A portrait of the composer Erik Satie by Jean Cocteau and a Marc Chagall engraving, both missing from the Jacques Doucet Literary Library, turned up at the Millon auction house in June. The seller was identified as Marie-Christine Jacquot. Jacquot’s daughter, Sophie Lesiewicz, had been the Doucet’s deputy director, and was accused of being involved in looting those and other treasures from the library, which is just across from the Panthéon and contains—or, anyway, contained—“the richest collection of manuscripts, books and art involving French writers from the mid-19th century to the present,” according to The Times of London.
And now Lesiewicz is an apparent suicide. She had left the library last year, and had denied any involvement in the thefts. Sympathizers claimed the press had hounded her. Meanwhile, police are investigating an alleged management-run illicit trade in rare works, and the Doucet’s present director, Isabelle Diu, has been accused. “Staff said items from the library collection were being sold to fund other purchases for the institution,” reported the newspaper. Diu has denied any involvement (“I am stunned”).
Or that’s where it all started and, in a sense, ended. The British con man Robert Hendy-Freegard, who served nine years in prison for fleecing victims by posing as an M.I.5 agent—and was the subject of the movie Rogue Agent as well as the Netflix documentary The Puppet Master: Hunting the Ultimate Conman—has been extradited from Belgium and handed over to French authorities to face charges of attempted murder, weeks after he was pulled over on the E40 highway outside Brussels. He’d been wanted for running over and injuring two officers in August in Vidaillat, a village in central France. (His weapon: an Audi A3, the same car he was arrested in.)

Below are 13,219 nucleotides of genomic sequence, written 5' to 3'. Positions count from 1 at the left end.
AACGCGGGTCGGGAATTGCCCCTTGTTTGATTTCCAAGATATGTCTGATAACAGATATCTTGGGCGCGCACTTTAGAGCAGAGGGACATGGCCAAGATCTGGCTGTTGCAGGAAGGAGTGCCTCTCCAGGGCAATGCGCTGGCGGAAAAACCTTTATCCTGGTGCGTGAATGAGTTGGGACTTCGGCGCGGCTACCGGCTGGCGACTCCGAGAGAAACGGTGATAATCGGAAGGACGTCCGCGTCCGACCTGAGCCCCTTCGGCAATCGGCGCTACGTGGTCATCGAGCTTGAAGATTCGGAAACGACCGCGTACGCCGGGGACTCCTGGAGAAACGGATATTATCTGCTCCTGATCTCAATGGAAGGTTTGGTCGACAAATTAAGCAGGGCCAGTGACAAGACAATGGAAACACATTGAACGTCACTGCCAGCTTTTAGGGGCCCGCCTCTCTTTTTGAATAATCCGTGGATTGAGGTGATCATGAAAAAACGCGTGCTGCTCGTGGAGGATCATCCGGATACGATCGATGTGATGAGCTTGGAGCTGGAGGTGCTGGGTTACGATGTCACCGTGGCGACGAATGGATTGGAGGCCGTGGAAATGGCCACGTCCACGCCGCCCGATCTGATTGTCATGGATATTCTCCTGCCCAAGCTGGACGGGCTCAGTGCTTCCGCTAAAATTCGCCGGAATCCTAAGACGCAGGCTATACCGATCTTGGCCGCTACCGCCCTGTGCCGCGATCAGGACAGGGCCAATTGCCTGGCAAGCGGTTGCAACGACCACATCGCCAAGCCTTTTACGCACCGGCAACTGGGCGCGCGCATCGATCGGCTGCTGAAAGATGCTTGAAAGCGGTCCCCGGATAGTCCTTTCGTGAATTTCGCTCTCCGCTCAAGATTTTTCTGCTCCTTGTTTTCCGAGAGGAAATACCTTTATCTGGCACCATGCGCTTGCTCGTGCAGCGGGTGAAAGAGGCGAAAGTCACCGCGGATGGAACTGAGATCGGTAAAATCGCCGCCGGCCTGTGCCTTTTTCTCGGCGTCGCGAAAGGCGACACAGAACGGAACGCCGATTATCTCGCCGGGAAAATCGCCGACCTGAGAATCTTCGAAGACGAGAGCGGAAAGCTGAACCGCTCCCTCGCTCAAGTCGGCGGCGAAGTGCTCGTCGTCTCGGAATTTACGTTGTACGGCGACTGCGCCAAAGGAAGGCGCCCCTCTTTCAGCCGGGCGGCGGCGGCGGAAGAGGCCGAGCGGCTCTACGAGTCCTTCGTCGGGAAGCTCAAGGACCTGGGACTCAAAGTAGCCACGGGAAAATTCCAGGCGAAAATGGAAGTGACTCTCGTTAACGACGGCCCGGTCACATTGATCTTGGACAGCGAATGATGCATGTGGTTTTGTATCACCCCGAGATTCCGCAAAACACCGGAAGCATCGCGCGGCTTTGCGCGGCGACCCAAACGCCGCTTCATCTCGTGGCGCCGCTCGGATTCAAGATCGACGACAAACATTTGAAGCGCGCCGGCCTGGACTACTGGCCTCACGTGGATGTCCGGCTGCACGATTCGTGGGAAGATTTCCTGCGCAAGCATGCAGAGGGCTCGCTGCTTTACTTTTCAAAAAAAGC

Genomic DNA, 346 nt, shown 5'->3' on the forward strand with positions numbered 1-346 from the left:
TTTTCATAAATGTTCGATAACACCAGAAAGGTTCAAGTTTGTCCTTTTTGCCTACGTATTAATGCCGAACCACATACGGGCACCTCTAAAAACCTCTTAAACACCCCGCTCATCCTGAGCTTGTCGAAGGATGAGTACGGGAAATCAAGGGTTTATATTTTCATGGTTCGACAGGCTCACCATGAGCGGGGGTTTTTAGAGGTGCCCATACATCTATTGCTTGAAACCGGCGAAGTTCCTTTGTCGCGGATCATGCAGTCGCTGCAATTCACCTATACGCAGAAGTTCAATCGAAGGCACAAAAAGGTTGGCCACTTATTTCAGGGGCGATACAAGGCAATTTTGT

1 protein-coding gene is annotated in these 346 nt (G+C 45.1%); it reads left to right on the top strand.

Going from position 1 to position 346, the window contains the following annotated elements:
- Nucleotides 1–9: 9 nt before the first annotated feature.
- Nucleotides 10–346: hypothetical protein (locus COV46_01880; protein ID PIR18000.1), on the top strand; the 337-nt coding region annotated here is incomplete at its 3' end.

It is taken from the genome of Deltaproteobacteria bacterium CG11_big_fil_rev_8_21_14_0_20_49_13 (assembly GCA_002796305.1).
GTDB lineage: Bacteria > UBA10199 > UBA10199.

The police had been called to Vidaillat because Hendy-Freegard’s partner’s son wanted to bring his mother back to England, “claim[ing] she was being coercively controlled by Hendy-Freegard and forced to live a reclusive life,” reported The Times of London. Residents of the village had seen the documentary, in which the son appeared, and alerted authorities. In any event, the couple had already attracted local attention on suspicion of illegally breeding dogs: their 30 beagles were probably the tip-off.
President Xi’s 15-part report at the recent 20th National Congress included a section (“VIII”) called “Building Cultural Confidence and Strength and Securing New Successes in Developing Socialist Culture,” and a number of China’s biggest actors wasted no time in heeding his call to “encourage people-centred cultural creation and production of more outstanding works that inspire the people.” Most notable among them was Zhang Ziyi, who starred in Crouching Tiger, Hidden Dragon. “In my future work, I will follow Xi’s directives … adhere to the Chinese culture stance, sing about the passions of the era, and better tell China’s stories,” The Times of London quoted her. “As an arts and culture worker, I’ve very earnestly studied and grasped the general secretary’s demands.”
Others eager to Secure New Successes, said the newspaper, were the actors Donnie Yen (“The making of Chinese films certainly will herald a new era under the guidance of the new leadership, with general secretary Xi as its core”), Tong Dawei (“We must closely follow the deployment of the party leadership, and we must strive to meet the people’s spiritual and cultural needs”), and Liu Tao (“The blood of loving the party and loving the country rushes through the body of every Chinese”). Ambitious goals, but they’re off to a good start—there’s clearly already a script in hand.